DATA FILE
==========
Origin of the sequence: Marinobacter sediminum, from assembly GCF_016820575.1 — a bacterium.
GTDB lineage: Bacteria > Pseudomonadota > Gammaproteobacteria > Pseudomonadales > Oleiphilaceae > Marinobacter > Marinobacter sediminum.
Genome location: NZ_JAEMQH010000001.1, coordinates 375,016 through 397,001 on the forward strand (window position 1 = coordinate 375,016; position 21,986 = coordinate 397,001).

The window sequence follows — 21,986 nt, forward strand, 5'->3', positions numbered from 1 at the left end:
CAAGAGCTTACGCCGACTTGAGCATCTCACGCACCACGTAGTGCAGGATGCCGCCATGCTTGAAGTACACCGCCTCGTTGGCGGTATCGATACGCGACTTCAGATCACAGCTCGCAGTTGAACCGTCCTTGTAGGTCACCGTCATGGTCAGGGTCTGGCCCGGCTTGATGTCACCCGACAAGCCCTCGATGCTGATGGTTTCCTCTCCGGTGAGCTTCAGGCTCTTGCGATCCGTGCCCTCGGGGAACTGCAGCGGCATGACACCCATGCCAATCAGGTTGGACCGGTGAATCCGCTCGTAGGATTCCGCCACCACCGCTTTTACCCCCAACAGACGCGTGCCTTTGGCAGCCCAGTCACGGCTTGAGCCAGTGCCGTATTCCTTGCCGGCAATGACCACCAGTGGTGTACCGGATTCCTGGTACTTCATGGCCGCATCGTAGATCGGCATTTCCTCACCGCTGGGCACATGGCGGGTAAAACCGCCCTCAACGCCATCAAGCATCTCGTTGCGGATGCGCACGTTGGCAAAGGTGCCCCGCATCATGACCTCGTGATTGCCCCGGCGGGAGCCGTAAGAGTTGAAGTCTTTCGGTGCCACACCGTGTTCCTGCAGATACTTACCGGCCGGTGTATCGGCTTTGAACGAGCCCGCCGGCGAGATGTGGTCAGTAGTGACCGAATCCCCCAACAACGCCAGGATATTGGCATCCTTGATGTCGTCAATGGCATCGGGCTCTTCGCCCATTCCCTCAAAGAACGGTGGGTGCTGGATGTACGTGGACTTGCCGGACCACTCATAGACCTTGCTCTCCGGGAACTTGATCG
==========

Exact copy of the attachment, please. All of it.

Origin of the sequence: Marinobacter sediminum, from assembly GCF_016820575.1 — a bacterium.
GTDB lineage: Bacteria > Pseudomonadota > Gammaproteobacteria > Pseudomonadales > Oleiphilaceae > Marinobacter > Marinobacter sediminum.
Genome location: NZ_JAEMQH010000001.1, coordinates 375,016 through 397,001 on the forward strand (window position 1 = coordinate 375,016; position 21,986 = coordinate 397,001).

The window sequence follows — 21,986 nt, forward strand, 5'->3', positions numbered from 1 at the left end:
CAAGAGCTTACGCCGACTTGAGCATCTCACGCACCACGTAGTGCAGGATGCCGCCATGCTTGAAGTACACCGCCTCGTTGGCGGTATCGATACGCGACTTCAGATCACAGCTCGCAGTTGAACCGTCCTTGTAGGTCACCGTCATGGTCAGGGTCTGGCCCGGCTTGATGTCACCCGACAAGCCCTCGATGCTGATGGTTTCCTCTCCGGTGAGCTTCAGGCTCTTGCGATCCGTGCCCTCGGGGAACTGCAGCGGCATGACACCCATGCCAATCAGGTTGGACCGGTGAATCCGCTCGTAGGATTCCGCCACCACCGCTTTTACCCCCAACAGACGCGTGCCTTTGGCAGCCCAGTCACGGCTTGAGCCAGTGCCGTATTCCTTGCCGGCAATGACCACCAGTGGTGTACCGGATTCCTGGTACTTCATGGCCGCATCGTAGATCGGCATTTCCTCACCGCTGGGCACATGGCGGGTAAAACCGCCCTCAACGCCATCAAGCATCTCGTTGCGGATGCGCACGTTGGCAAAGGTGCCCCGCATCATGACCTCGTGATTGCCCCGGCGGGAGCCGTAAGAGTTGAAGTCTTTCGGTGCCACACCGTGTTCCTGCAGATACTTACCGGCCGGTGTATCGGCTTTGAACGAGCCCGCCGGCGAGATGTGGTCAGTAGTGACCGAATCCCCCAACAACGCCAGGATATTGGCATCCTTGATGTCGTCAATGGCATCGGGCTCTTCGCCCATTCCCTCAAAGAACGGTGGGTGCTGGATGTACGTGGACTTGCCGGACCACTCATAGACCTTGCTCTCCGGGAACTTGATCG